What kind of craziness is this? Way back when (1987) I did a stint at a local college radio station playing music and talking trash about whatever came to mind in the mind of pseudo-new wave, punk rock clubkid. The Cold War, a bleak outlook, Bauhaus, Nitzer Ebb, Tackhead and Hall & Oates. It was a mish-mash of the times.

Eighteen years later I'm once again doing something very similar. I've been roped into something called "Podcasting." It's a form of underground radio where people can do what they want and say what they want. So myself and my cohort in crime in Washington, D.C., Nick Cho, are doing a show on our current vocation in the coffee business.

We finished our first podcast earlier today and it's a decent first effort. It's kinda funny and somewhat interesting, we touch on a variety of subjects pertinent to today's modern barista. Things like the Barista Guild, barista jams, coffee cupping, gossip, ethical journalism and Star Wars: Revenge of the Sith. We even have our own guest star making an appearance via telephone, a certain Miss Bronwen Serna of Hines Public Market Coffee in Seattle and the 2004 US Barista Champion. And like any somewhat competent media outlet, we even break news!

Perhaps it will catch on and become the biggest thing in coffee since hot water, or perhaps we'll die a slow death in Internet media Hell. But for now, we're planning on more guest celebrities, more coffee tastings and just odd humor.

And yes, Luke Skywalker is a fag.

If you're interesting in listening to this odd chatter, visit

Wednesday, March 16, 2005

Jon Lewis: The Barista's Thomas Keller

Let it flow,
Let it flow,
Let it flow.

It was like a mantra to be repeated over and over again. An enchanted experience taking the audience where no other barista has gone before. It was the USBC presentation of Jon Lewis.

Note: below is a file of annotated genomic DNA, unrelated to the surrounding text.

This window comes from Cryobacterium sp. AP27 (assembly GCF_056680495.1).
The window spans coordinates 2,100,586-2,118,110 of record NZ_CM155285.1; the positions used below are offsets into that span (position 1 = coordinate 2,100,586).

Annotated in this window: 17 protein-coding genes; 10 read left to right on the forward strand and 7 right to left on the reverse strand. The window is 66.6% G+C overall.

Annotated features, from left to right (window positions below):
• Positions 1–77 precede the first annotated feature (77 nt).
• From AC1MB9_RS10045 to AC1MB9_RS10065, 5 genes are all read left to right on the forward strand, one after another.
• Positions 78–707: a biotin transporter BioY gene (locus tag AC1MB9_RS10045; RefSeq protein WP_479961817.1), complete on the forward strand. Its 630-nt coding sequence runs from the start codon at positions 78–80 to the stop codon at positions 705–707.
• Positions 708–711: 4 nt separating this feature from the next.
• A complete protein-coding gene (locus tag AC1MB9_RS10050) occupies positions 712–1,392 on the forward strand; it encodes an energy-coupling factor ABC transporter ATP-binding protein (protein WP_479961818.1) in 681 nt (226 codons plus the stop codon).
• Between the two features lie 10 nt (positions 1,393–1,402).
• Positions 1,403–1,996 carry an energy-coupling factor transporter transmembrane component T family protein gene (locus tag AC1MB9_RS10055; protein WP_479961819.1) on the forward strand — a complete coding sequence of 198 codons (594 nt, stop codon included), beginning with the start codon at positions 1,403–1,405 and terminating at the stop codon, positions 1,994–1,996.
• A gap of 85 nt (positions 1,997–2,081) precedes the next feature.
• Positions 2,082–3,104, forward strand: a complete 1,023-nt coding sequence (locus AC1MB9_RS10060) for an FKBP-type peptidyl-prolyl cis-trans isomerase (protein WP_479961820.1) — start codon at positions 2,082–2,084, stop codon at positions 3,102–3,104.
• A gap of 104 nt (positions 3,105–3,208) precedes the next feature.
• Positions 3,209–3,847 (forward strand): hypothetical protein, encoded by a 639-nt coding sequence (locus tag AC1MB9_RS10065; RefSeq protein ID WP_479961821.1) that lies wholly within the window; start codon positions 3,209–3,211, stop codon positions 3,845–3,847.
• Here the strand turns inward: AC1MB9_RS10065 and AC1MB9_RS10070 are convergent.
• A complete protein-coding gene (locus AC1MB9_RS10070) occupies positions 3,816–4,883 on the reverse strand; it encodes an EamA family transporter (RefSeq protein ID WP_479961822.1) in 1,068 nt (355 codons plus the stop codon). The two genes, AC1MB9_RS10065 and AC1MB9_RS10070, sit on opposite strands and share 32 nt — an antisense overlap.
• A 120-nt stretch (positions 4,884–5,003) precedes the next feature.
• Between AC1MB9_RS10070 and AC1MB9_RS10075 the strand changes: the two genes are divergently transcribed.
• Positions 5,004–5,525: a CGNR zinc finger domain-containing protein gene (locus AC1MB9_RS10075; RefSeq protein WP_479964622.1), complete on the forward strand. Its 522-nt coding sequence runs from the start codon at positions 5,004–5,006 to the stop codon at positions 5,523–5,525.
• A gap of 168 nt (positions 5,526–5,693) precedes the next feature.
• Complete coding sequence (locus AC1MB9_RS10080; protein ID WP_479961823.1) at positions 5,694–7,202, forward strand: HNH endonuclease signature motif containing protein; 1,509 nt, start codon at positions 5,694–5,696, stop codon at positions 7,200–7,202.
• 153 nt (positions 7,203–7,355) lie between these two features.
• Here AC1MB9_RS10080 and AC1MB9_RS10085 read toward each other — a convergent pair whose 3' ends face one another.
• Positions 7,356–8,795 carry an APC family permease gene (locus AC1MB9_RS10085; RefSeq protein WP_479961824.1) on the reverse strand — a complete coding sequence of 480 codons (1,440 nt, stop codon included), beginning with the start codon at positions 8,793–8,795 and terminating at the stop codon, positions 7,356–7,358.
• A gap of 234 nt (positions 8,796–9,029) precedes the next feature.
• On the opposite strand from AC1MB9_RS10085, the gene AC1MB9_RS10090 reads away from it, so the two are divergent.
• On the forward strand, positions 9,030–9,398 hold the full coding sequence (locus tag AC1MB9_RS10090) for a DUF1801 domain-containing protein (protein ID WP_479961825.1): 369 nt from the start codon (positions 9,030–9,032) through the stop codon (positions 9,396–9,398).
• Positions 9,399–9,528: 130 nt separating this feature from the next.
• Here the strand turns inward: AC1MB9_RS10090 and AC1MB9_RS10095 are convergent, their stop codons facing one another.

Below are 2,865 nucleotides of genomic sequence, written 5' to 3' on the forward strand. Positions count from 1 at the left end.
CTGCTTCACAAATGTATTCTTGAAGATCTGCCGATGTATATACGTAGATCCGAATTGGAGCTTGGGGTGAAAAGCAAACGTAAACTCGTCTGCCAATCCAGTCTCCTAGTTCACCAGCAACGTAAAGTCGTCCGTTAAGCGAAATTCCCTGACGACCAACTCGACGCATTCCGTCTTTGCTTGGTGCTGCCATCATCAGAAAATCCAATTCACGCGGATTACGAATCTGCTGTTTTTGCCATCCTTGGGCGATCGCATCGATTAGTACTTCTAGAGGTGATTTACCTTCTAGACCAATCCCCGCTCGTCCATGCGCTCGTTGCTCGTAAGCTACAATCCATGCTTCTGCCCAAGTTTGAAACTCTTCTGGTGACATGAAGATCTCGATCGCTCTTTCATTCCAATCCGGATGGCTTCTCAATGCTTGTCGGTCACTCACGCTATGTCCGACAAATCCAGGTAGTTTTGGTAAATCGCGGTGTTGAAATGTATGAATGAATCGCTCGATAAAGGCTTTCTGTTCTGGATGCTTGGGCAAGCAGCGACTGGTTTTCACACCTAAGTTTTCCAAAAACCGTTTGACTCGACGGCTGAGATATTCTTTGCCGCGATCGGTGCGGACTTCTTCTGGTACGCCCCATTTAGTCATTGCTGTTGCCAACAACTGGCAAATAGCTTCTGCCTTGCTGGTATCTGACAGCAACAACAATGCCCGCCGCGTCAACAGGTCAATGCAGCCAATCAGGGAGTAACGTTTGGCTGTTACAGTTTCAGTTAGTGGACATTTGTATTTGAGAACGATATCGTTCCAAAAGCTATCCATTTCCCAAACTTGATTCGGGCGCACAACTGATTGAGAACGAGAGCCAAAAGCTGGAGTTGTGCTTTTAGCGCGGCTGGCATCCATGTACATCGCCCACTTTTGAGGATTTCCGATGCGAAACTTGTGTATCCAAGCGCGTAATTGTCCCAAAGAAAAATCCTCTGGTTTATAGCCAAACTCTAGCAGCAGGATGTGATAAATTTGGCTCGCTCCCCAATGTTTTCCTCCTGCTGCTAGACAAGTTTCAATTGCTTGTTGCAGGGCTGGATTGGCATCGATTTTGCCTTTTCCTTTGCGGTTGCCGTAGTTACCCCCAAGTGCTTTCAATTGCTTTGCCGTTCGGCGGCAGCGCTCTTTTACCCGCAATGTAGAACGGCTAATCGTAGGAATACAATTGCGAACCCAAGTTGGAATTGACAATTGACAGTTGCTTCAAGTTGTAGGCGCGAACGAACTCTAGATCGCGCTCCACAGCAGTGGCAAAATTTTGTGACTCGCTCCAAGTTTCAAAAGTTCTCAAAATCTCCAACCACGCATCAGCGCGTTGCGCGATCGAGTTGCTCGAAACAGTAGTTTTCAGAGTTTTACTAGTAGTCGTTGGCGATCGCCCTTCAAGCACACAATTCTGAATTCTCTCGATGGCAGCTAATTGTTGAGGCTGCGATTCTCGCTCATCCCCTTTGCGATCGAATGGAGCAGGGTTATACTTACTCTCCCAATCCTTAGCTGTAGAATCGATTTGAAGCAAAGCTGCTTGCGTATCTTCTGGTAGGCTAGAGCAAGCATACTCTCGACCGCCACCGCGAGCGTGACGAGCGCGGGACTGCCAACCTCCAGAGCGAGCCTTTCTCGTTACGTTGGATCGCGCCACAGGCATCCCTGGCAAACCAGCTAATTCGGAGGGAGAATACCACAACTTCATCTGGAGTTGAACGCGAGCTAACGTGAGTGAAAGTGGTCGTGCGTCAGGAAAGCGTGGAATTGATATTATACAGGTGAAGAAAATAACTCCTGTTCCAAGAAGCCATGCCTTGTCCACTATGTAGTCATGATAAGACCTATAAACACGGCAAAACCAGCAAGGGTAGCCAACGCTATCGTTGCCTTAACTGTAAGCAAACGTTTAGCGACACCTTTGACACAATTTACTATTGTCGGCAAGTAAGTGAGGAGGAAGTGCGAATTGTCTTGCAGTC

I've seen Jon Lewis, barista at Coeur d'Alene's Cafe Doma, twice now. Once at the Northwest Regionals and most recently at the United States Barista Championship and each time he's given presentations that are so unlike anyone else that he really is in a category all by himself.

John operates at a whole different level than the rest of us. While my fellow barista competitors are working on their coffee skills, serving skills, server protocols and how to be a good showman, Jon Lewis is doing something else. He's fabricating carbon steel stands for his barley grinder. He's fabricating a water fountain from Mazzer grinding burrs and La Marzocco Linea heater grates. He's not only working on espresso, he's working on creating a whole new world to operate.

Let it flow.

Like Thomas Keller of The French Laundry fame, Jon Lewis is doing things to a different standard. He's consistently nurturing an environment that sucks you in and leaves you fascinated and a touch bewildered. Everything is carefully planned and plotted, from the music to the words to the motions to the signature drink. It's over the top and no one comes close to matching his game.

That's what it is - a game. A game where only Jon knows the rules - to hell if it jives with what the USBC wants. This is Jon's game and he's playing it hard.

His USBC performance started out with his mantra of "Let it flow." Yes, at times it seemed forced. Yes, some of the scripted material was cheesy. But you forgave all that because there he is with a hand grinder grinding away at some malted barley because he's about to make wort for a signature drink in the style of beer.